Emphasis is on analytical and scientific methods and normative-ethical analysis, as distinguished from ideology. Examples of topics covered are tax incidence, optimal taxation, the theory of public goods; the Journal of Economic Literature classification codes are one way categorizing the range of economics subjects. There, Public Economics, one of 19 primary classifications, has 8 categories, they are listed below with JEL-code links to corresponding available article-preview links of The New Palgrave Dictionary of Economics Online and with similar footnote links for each respective subcategory if available: JEL: H – Public Economics JEL: H0 – General JEL: H1 – Structure and Scope of Government JEL: H2 – Taxation and Revenue JEL: H3 – Fiscal Policies and Behavior of Economic Agents JEL: H4 – Publicly Provided Goods JEL: H5 – National Government Expenditures and Related Policies JEL: H6 – National Budget and Debt JEL: H7 – State and Local Government. In 1971, Peter A. Diamond and James A. Mirrlees published a seminal paper which showed that when lump-sum taxation is not available, production efficiency is still desirable.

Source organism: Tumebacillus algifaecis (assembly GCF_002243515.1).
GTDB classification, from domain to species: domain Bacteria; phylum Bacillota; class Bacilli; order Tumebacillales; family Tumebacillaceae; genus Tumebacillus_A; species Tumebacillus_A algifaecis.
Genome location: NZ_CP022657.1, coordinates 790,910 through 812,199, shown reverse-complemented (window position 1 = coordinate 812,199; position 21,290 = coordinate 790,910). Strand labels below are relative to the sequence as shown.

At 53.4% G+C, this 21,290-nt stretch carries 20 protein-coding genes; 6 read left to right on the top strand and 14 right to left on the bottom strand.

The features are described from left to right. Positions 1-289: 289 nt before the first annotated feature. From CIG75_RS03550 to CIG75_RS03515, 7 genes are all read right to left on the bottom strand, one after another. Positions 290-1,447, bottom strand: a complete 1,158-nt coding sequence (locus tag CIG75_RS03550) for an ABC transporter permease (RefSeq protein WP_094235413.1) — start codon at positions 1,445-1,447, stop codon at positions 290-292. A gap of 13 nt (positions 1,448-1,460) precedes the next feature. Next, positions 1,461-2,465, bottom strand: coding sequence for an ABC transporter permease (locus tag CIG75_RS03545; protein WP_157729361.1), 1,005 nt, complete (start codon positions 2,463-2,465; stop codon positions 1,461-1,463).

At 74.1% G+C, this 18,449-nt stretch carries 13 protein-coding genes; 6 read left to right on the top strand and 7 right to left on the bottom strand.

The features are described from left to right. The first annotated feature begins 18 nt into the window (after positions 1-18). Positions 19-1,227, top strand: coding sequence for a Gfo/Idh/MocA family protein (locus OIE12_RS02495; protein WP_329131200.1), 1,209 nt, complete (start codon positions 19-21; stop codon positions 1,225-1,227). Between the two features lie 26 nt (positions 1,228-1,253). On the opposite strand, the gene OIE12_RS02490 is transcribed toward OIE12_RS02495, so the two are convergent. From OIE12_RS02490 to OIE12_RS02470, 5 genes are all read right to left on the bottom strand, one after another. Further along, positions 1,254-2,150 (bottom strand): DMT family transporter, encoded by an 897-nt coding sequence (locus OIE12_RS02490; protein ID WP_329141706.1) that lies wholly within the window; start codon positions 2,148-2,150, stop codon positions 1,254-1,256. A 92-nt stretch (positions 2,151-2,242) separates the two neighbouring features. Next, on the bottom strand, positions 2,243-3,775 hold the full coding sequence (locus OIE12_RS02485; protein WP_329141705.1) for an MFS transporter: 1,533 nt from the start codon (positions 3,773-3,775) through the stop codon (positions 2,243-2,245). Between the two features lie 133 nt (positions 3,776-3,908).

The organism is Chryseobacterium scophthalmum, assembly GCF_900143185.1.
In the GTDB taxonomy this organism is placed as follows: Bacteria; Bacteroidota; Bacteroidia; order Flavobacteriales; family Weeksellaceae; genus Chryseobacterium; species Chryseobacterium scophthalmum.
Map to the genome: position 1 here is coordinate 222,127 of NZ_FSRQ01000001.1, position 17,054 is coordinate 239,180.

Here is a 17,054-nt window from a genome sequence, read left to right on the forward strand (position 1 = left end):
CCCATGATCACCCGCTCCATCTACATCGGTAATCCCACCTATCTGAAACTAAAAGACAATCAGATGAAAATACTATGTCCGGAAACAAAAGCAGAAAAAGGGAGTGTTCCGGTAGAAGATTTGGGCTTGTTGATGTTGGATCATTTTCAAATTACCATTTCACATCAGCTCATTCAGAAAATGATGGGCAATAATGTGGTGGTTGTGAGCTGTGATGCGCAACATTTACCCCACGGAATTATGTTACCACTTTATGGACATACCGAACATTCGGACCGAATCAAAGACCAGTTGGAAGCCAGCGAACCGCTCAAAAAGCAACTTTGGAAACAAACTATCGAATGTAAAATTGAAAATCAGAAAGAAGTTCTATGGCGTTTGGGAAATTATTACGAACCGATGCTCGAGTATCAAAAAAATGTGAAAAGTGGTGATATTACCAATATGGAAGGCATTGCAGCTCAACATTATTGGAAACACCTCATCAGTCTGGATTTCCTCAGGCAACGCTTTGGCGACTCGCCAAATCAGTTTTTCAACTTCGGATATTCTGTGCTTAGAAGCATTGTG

This finding is known as the Diamond–Mirrlees efficiency theorem, it is credited with having modernized Ramsey's analysis by considering the problem of income distribution with the problem of raising revenue. Joseph E. Stiglitz and Partha Dasgupta have criticized this theorem as not being robust on the grounds that production efficiency will not be desirable if certain tax instruments cannot be used. One of the achievements for which the great English economist A. C. Pigou is known, was his work on the divergences between marginal private costs and marginal social costs. In his book, The Economics of Welfare, Pigou describes how these divergences come about:...one person A, in the course of rendering some service, for which payment is made, to a second person B, incidentally renders services or disservices to other persons, of such a sort that payment cannot be extracted from the benefited parties or compensation enforced on behalf of the injured parties. In particular, Pigou is known for his advocacy of what are known as corrective taxes, or Pigouvian taxes: It is plain that divergences between private and social net product of the kinds we have so far been considering cannot, like divergences due to tenancy laws, be mitigated by a modification of the contractual relation between any two contracting parties, because the divergence arises out of a service or disservice to persons other than the contracting parties.